Spring exit interviews could lead to Tennessee football transfers

Tennessee head coach Jeremy Pruitt walks on the field before the Orange and White spring game at Neyland Stadium on Saturday, April 21, 2018 in Knoxville, Tenn.

KNOXVILLE - Spring practices are over and final exams do not begin until next week, but this week could still turn out to be significant for some Tennessee football players who were the subject of Jeremy Pruitt's wrath on Saturday.

The coaching staff is expected to conduct exit interviews with each player this week, and if Pruitt's harsh words after this past weekend's spring game are any indication, those interviews could lead some to consider transferring, unless they want to sit on the bench in 2018.

"Confront them," Pruitt said of his plan for the players who believes "flat out quit" as the Orange beat the White 34-7 in front of an announced crowd of 65,098.

"Confront them," he reiterated. "You know, there's nothing any better than peer pressure. It's easy to stand out there with your chest stuck out and pretend you're somebody that you're not."

With 12 players sidelined during the spring game with injuries expected to return and 14 players from the 2018 signing class and at least three graduate transfers joining the program this summer, the competition for playing time is set to increase this offseason, and Pruitt has indicated on numerous occasions that the Volunteers are not done shopping for players on the graduate transfer market.

That all sets the stage for some honest conversations this week with the players who struggled to meet Pruitt's standards over the 15 spring practices.

"I want us to finish strong academically this semester," Pruitt said. "I want them to do what's right from now until we get out of school. Some guys will go home in May; some guys will stay here. We'll meet with everybody and have our exit reviews this next week and kind of talk to them about where they're at, our expectations and what we want them to improve on this summer. So it'll probably be different for each individual."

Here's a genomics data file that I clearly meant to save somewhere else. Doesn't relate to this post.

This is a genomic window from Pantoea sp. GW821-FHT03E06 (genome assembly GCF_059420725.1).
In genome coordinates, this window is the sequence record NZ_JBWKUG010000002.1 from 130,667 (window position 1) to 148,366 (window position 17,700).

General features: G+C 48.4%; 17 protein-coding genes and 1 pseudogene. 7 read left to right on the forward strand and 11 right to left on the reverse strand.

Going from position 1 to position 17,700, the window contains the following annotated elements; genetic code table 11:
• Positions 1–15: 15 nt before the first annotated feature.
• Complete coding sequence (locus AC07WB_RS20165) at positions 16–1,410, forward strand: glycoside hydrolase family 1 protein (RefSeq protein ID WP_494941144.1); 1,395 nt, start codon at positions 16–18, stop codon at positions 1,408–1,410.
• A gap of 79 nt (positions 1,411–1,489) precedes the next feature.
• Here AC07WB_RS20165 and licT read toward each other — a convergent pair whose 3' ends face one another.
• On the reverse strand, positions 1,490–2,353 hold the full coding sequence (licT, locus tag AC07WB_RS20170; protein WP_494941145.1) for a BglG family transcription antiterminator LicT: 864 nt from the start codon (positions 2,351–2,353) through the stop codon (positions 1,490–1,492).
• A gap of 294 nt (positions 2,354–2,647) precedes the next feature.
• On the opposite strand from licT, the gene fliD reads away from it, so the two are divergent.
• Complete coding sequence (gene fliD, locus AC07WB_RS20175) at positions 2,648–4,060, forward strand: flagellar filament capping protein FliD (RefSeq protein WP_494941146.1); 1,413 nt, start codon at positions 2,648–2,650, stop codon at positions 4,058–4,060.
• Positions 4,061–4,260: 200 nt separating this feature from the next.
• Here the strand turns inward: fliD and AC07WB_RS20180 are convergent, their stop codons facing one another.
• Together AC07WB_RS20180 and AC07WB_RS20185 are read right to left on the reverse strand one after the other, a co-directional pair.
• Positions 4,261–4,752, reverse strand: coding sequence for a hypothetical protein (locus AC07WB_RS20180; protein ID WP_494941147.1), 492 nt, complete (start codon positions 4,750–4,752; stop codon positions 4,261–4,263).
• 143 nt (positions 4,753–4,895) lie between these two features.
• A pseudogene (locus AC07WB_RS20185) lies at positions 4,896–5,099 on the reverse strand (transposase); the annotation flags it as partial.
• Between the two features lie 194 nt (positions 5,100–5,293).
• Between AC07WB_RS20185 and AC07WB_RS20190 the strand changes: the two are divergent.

Tennessee can ill afford transfer-outs at some positions, such as offensive line and cornerback. The first-team corners had a mixed day Saturday as they struggled at times to defend the Orange team's passing game. Redshirt sophomore quarterback Jarrett Guarantano earned most valuable player honors for his two-touchdown, no-interception performance.

Texas A&M graduate transfer cornerback Nick Harvey visited Tennessee over the weekend, and after three seasons with the Aggies he would have the experience to enter and immediately compete for a starting spot. How the Vols fare in the recruitment of Harvey and other graduate transfer corners also could impact where touted freshman Alontae Taylor lines up in 2018.

Taylor, a Coffee County Central star who graduated from high school a semester early to join the Vols for spring practices as a wide receiver, worked at cornerback the last two weeks of the spring and played there for the second-team defense Saturday.

"At least he's got a background now that if we decided to move him over there in fall camp or if somebody got hurt, he would have an idea of how to go over there and we could get him ready to play in a couple of weeks," Pruitt said. "It's good for him. It didn't help him develop as a wide receiver, but that's OK. We've got time for that."

What Pruitt does not have time for is players who are not fully bought in to doing things his way.

"We want to be the best," he said in a Sunday night appearance on "The Nation" radio show. "And if we want to be the best, we can't (just) talk about it. We've got to try and do it in everything we do."

Contact David Cobb at dcobb@timesfreepress.com. Follow him on Twitter @DavidWCobb and on Facebook at facebook.com/volsupdate.